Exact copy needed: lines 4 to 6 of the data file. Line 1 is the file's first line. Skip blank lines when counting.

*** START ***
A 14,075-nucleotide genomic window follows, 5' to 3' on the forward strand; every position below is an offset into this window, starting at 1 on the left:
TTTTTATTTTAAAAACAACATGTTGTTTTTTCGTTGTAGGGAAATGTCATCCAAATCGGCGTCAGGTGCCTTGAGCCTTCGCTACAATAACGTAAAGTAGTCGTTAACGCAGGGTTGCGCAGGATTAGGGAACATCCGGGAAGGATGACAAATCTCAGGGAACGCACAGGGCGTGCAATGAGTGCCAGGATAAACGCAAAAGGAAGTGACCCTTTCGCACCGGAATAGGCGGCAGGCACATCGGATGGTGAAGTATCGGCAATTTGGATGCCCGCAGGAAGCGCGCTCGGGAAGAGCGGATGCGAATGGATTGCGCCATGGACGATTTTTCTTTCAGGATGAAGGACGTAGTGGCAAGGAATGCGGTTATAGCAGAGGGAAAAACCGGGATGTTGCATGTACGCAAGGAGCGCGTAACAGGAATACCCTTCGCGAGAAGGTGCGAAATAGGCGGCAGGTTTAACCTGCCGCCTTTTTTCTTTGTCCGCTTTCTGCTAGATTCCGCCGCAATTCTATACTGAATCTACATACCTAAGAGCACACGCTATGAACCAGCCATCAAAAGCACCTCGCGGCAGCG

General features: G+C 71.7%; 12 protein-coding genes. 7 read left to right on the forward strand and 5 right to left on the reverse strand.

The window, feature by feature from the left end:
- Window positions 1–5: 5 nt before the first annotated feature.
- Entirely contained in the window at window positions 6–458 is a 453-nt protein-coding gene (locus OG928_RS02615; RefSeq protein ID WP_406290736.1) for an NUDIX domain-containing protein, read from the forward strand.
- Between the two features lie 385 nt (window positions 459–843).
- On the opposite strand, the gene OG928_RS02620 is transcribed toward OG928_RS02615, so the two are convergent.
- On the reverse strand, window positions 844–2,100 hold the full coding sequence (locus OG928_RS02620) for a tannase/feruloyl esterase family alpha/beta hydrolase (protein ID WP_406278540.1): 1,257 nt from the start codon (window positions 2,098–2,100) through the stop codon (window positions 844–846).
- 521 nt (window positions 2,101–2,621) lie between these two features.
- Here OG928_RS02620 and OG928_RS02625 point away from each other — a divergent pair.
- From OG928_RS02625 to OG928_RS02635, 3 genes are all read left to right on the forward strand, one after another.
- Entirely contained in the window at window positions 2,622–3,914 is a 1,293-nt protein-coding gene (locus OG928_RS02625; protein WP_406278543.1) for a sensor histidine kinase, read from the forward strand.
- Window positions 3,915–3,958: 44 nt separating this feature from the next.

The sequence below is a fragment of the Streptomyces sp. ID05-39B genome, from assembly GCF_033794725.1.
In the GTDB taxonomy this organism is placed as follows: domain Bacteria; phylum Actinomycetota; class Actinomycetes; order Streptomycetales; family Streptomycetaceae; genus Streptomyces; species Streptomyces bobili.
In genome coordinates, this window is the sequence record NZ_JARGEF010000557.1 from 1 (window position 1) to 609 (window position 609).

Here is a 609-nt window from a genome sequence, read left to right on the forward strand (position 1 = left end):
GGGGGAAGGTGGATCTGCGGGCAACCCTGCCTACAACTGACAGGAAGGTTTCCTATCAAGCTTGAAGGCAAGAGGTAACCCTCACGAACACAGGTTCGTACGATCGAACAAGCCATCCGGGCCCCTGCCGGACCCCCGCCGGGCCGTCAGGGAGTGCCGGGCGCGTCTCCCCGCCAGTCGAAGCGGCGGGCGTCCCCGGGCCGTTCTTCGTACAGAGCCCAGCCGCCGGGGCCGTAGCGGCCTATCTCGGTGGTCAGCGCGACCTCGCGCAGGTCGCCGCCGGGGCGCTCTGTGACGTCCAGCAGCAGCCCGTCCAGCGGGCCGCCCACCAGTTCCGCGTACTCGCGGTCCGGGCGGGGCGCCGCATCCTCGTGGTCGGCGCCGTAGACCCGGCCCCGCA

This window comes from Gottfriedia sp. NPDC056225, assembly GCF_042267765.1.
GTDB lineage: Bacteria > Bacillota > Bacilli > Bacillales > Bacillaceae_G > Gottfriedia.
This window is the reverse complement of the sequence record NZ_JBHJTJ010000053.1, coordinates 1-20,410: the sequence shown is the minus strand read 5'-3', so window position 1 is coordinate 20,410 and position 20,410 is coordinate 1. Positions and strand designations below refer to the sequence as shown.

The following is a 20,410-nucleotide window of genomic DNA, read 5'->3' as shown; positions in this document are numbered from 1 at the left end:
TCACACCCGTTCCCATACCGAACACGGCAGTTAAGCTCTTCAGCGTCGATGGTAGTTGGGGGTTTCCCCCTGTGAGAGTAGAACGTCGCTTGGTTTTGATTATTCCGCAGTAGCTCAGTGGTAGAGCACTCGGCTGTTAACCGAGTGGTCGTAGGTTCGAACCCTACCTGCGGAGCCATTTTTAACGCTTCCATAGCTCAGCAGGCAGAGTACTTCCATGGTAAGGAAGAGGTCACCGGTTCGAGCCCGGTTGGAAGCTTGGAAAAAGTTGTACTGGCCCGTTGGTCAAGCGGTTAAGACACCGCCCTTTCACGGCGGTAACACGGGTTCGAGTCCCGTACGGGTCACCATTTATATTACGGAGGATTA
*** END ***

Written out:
The window, feature by feature from the left end:
- Window positions 1–5: 5 nt before the first annotated feature.
- Entirely contained in the window at window positions 6–458 is a 453-nt protein-coding gene (locus OG928_RS02615; RefSeq protein ID WP_406290736.1) for an NUDIX domain-containing protein, read from the forward strand.